Internet Service Providers to Launch Biggest Digital Spying Operation in History on July 12
The Intel Hub
By Madison Ruppert
March 16, 2012
Internet service providers (ISPs) across the United States are set to voluntarily begin a digital surveillance operation so large that nothing can even come close in the history of espionage.
Starting on July 12, 2012, if you download software, videos or music which are potentially protected by copyright, you very well might find yourself targeted by any of America’s behemoth ISPs.
Possibly the most troubling aspect of this is that these corporations are putting these so-called anti-piracy measures in place on a wholly voluntary basis in accordance with a deal with the Recording Industry Association of America (RIAA), the Motion Picture Association of America (MPAA) and the Obama White House.
After that date, some users might find their bandwidth choked off completely until they sign some kind of agreement saying that they will not download materials which are potentially protected by copyright.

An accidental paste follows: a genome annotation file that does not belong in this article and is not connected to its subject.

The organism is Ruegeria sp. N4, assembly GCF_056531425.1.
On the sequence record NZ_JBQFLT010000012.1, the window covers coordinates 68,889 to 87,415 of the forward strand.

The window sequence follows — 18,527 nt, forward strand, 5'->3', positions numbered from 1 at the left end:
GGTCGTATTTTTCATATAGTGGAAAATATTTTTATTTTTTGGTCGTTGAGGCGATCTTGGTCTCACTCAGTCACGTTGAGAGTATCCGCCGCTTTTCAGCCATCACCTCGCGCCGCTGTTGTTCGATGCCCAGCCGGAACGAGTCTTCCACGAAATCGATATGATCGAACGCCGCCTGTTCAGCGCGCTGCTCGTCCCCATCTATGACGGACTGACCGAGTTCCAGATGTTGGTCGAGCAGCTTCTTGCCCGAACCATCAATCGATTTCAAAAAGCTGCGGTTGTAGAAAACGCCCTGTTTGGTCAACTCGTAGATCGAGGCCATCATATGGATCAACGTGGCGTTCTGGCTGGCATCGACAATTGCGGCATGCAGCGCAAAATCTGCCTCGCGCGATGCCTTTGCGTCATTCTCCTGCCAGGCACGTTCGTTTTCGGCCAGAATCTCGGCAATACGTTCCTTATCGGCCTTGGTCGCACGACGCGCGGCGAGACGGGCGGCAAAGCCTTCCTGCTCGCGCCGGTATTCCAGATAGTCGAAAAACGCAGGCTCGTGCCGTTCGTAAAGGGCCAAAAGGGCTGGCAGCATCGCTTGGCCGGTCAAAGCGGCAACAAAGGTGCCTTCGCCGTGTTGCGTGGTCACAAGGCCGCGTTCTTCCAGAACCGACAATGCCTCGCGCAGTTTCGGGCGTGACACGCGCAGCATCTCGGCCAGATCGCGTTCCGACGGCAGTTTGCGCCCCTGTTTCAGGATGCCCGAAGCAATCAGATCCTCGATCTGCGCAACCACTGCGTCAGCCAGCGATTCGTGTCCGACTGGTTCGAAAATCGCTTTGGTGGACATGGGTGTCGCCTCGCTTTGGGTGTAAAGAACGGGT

The RIAA and MPAA have been making a concerted effort to stifle internet freedom under the guise of fighting piracy across the world, largely with the help of the government of the United States.
This latest announcement is likely related to the Anti-Counterfeiting Trade Agreement (ACTA) which was signed by Obama without any input from the people of the United States whatsoever.
The seemingly arbitrary July 12 deadline was announced by RIAA CEO and star lobbyist Cary Sherman to a conference in New York, according to CNET.